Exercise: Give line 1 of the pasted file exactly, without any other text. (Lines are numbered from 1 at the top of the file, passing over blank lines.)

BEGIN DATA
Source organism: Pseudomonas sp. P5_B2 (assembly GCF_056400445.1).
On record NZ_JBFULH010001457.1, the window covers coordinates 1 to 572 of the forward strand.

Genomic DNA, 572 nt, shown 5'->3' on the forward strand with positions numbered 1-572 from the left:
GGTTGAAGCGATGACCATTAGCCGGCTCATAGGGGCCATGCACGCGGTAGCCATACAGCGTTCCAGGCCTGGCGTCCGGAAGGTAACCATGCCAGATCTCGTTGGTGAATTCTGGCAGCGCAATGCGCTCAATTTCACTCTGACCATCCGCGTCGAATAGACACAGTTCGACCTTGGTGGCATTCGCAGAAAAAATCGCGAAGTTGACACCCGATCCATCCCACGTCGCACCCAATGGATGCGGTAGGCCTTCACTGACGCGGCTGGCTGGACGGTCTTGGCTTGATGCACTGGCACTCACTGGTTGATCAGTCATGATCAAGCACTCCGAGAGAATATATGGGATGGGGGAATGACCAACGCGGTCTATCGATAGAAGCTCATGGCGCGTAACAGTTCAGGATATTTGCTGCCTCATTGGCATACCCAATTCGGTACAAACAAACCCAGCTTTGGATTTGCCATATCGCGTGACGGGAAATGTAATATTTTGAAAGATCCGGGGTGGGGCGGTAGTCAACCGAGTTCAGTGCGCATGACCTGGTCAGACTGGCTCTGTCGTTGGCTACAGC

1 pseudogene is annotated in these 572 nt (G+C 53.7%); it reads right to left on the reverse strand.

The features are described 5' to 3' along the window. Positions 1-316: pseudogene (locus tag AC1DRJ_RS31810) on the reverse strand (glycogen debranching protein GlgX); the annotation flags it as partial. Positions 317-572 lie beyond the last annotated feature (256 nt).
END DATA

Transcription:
Source organism: Pseudomonas sp. P5_B2 (assembly GCF_056400445.1).